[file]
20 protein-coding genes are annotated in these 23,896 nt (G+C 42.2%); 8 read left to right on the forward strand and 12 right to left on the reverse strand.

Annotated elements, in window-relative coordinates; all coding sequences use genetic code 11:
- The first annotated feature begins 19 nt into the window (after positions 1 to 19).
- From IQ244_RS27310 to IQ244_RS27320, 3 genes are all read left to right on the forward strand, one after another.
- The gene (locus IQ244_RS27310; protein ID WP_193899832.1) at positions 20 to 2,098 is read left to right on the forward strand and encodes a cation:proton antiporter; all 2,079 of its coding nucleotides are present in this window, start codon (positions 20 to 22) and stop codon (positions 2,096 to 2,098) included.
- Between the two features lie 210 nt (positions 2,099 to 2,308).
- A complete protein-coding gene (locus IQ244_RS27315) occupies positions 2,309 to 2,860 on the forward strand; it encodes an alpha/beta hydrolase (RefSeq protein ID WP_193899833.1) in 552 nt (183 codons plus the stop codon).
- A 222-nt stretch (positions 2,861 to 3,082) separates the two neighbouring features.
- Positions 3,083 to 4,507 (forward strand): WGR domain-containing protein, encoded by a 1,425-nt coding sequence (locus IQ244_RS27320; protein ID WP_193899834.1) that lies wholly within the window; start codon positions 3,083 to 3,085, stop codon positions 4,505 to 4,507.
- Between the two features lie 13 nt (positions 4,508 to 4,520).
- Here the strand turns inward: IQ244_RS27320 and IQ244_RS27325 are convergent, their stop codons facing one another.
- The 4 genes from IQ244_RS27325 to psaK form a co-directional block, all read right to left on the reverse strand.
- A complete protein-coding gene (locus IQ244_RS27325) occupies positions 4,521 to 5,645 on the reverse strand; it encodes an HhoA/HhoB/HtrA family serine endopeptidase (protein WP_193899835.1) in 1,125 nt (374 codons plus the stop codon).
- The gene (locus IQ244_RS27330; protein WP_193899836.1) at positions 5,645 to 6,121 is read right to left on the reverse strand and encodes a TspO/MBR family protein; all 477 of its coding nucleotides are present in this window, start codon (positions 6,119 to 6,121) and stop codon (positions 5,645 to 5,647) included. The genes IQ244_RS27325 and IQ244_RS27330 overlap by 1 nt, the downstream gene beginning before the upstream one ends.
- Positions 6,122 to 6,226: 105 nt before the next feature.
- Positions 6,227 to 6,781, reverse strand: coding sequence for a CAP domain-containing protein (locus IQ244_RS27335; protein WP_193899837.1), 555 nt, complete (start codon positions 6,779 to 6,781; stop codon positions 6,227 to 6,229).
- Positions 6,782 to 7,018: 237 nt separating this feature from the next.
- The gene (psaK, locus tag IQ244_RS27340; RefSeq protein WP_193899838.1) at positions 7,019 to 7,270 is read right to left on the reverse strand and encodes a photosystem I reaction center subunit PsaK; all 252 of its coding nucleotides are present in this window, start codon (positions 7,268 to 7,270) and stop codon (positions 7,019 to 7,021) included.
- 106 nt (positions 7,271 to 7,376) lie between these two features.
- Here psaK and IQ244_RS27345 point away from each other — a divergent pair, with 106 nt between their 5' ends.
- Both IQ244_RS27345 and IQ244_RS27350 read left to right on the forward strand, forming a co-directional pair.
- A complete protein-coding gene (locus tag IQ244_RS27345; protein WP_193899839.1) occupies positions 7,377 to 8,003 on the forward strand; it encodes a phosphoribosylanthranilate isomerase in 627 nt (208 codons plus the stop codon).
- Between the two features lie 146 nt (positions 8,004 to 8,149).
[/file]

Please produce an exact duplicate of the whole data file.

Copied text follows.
20 protein-coding genes are annotated in these 23,896 nt (G+C 42.2%); 8 read left to right on the forward strand and 12 right to left on the reverse strand.

Annotated elements, in window-relative coordinates; all coding sequences use genetic code 11:
- The first annotated feature begins 19 nt into the window (after positions 1 to 19).
- From IQ244_RS27310 to IQ244_RS27320, 3 genes are all read left to right on the forward strand, one after another.
- The gene (locus IQ244_RS27310; protein ID WP_193899832.1) at positions 20 to 2,098 is read left to right on the forward strand and encodes a cation:proton antiporter; all 2,079 of its coding nucleotides are present in this window, start codon (positions 20 to 22) and stop codon (positions 2,096 to 2,098) included.
- Between the two features lie 210 nt (positions 2,099 to 2,308).
- A complete protein-coding gene (locus IQ244_RS27315) occupies positions 2,309 to 2,860 on the forward strand; it encodes an alpha/beta hydrolase (RefSeq protein ID WP_193899833.1) in 552 nt (183 codons plus the stop codon).
- A 222-nt stretch (positions 2,861 to 3,082) separates the two neighbouring features.
- Positions 3,083 to 4,507 (forward strand): WGR domain-containing protein, encoded by a 1,425-nt coding sequence (locus IQ244_RS27320; protein ID WP_193899834.1) that lies wholly within the window; start codon positions 3,083 to 3,085, stop codon positions 4,505 to 4,507.
- Between the two features lie 13 nt (positions 4,508 to 4,520).
- Here the strand turns inward: IQ244_RS27320 and IQ244_RS27325 are convergent, their stop codons facing one another.
- The 4 genes from IQ244_RS27325 to psaK form a co-directional block, all read right to left on the reverse strand.
- A complete protein-coding gene (locus IQ244_RS27325) occupies positions 4,521 to 5,645 on the reverse strand; it encodes an HhoA/HhoB/HtrA family serine endopeptidase (protein WP_193899835.1) in 1,125 nt (374 codons plus the stop codon).
- The gene (locus IQ244_RS27330; protein WP_193899836.1) at positions 5,645 to 6,121 is read right to left on the reverse strand and encodes a TspO/MBR family protein; all 477 of its coding nucleotides are present in this window, start codon (positions 6,119 to 6,121) and stop codon (positions 5,645 to 5,647) included. The genes IQ244_RS27325 and IQ244_RS27330 overlap by 1 nt, the downstream gene beginning before the upstream one ends.
- Positions 6,122 to 6,226: 105 nt before the next feature.
- Positions 6,227 to 6,781, reverse strand: coding sequence for a CAP domain-containing protein (locus IQ244_RS27335; protein WP_193899837.1), 555 nt, complete (start codon positions 6,779 to 6,781; stop codon positions 6,227 to 6,229).
- Positions 6,782 to 7,018: 237 nt separating this feature from the next.
- The gene (psaK, locus tag IQ244_RS27340; RefSeq protein WP_193899838.1) at positions 7,019 to 7,270 is read right to left on the reverse strand and encodes a photosystem I reaction center subunit PsaK; all 252 of its coding nucleotides are present in this window, start codon (positions 7,268 to 7,270) and stop codon (positions 7,019 to 7,021) included.
- 106 nt (positions 7,271 to 7,376) lie between these two features.
- Here psaK and IQ244_RS27345 point away from each other — a divergent pair, with 106 nt between their 5' ends.
- Both IQ244_RS27345 and IQ244_RS27350 read left to right on the forward strand, forming a co-directional pair.
- A complete protein-coding gene (locus tag IQ244_RS27345; protein WP_193899839.1) occupies positions 7,377 to 8,003 on the forward strand; it encodes a phosphoribosylanthranilate isomerase in 627 nt (208 codons plus the stop codon).
- Between the two features lie 146 nt (positions 8,004 to 8,149).